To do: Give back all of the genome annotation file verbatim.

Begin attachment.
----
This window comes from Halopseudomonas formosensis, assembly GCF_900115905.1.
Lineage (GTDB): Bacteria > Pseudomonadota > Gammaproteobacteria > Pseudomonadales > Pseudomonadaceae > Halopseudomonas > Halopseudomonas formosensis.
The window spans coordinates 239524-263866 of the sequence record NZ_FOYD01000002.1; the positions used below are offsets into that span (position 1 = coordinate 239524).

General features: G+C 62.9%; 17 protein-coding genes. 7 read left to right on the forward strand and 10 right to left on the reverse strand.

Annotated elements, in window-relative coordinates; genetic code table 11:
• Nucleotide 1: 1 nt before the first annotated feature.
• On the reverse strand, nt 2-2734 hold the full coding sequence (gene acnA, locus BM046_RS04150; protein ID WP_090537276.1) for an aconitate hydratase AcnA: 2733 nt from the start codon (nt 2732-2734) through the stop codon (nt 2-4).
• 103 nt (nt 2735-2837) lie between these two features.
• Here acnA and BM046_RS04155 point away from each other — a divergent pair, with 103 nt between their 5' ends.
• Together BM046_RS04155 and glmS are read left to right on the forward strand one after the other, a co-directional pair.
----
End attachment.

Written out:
This window comes from Halopseudomonas formosensis, assembly GCF_900115905.1.
Lineage (GTDB): Bacteria > Pseudomonadota > Gammaproteobacteria > Pseudomonadales > Pseudomonadaceae > Halopseudomonas > Halopseudomonas formosensis.
The window spans coordinates 239524-263866 of the sequence record NZ_FOYD01000002.1; the positions used below are offsets into that span (position 1 = coordinate 239524).

General features: G+C 62.9%; 17 protein-coding genes. 7 read left to right on the forward strand and 10 right to left on the reverse strand.

Annotated elements, in window-relative coordinates; genetic code table 11:
• Nucleotide 1: 1 nt before the first annotated feature.
• On the reverse strand, nt 2-2734 hold the full coding sequence (gene acnA, locus BM046_RS04150; protein ID WP_090537276.1) for an aconitate hydratase AcnA: 2733 nt from the start codon (nt 2732-2734) through the stop codon (nt 2-4).
• 103 nt (nt 2735-2837) lie between these two features.
• Here acnA and BM046_RS04155 point away from each other — a divergent pair, with 103 nt between their 5' ends.
• Together BM046_RS04155 and glmS are read left to right on the forward strand one after the other, a co-directional pair.